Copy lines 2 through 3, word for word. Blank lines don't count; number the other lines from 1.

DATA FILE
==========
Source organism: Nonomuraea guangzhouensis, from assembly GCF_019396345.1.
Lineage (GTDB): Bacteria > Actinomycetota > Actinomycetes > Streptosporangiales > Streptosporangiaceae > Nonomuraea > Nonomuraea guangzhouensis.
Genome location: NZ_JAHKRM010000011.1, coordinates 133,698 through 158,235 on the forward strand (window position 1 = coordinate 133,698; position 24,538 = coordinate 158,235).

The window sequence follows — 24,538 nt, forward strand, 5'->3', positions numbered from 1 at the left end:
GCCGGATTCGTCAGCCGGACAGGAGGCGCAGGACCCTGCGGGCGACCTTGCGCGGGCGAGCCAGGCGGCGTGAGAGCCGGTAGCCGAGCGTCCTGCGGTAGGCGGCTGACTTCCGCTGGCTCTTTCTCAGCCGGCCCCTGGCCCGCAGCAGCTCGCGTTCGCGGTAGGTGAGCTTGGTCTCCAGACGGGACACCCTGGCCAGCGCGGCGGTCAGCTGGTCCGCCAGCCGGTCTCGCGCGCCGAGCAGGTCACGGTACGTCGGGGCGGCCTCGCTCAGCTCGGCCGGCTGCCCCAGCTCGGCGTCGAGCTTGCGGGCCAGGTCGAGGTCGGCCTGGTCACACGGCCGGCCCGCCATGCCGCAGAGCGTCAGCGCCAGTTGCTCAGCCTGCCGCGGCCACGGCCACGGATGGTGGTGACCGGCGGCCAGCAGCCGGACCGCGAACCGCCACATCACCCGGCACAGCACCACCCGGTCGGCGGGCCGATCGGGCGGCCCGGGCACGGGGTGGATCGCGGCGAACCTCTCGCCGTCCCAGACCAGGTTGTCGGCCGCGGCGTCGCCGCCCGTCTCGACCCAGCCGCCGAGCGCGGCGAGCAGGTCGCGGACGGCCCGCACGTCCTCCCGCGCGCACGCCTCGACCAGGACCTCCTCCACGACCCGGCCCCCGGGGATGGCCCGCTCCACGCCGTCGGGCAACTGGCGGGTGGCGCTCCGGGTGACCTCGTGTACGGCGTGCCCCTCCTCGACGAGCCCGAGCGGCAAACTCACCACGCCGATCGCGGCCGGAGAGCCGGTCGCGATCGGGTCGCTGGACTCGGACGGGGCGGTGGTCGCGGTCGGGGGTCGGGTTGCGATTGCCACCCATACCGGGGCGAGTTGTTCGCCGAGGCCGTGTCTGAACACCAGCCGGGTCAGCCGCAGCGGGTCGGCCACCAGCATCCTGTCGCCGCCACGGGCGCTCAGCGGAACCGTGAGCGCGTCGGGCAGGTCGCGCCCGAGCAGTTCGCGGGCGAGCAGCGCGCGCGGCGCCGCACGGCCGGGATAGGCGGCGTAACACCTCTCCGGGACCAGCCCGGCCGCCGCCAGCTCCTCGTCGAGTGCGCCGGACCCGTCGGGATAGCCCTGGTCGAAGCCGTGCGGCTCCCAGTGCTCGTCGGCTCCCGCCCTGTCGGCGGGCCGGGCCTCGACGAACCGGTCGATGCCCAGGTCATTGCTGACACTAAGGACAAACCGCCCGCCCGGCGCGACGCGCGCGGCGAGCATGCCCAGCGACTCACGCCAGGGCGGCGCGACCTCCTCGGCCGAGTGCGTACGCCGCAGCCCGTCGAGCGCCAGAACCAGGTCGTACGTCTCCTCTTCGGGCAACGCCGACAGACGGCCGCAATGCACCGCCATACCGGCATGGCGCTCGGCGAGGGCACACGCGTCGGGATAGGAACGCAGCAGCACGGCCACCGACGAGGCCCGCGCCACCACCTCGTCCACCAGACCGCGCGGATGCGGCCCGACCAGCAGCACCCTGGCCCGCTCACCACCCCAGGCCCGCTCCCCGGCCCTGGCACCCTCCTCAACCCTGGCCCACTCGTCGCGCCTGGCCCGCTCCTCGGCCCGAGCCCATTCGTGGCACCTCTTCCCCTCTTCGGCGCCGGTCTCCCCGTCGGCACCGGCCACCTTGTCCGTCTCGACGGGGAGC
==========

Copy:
Lineage (GTDB): Bacteria > Actinomycetota > Actinomycetes > Streptosporangiales > Streptosporangiaceae > Nonomuraea > Nonomuraea guangzhouensis.
Genome location: NZ_JAHKRM010000011.1, coordinates 133,698 through 158,235 on the forward strand (window position 1 = coordinate 133,698; position 24,538 = coordinate 158,235).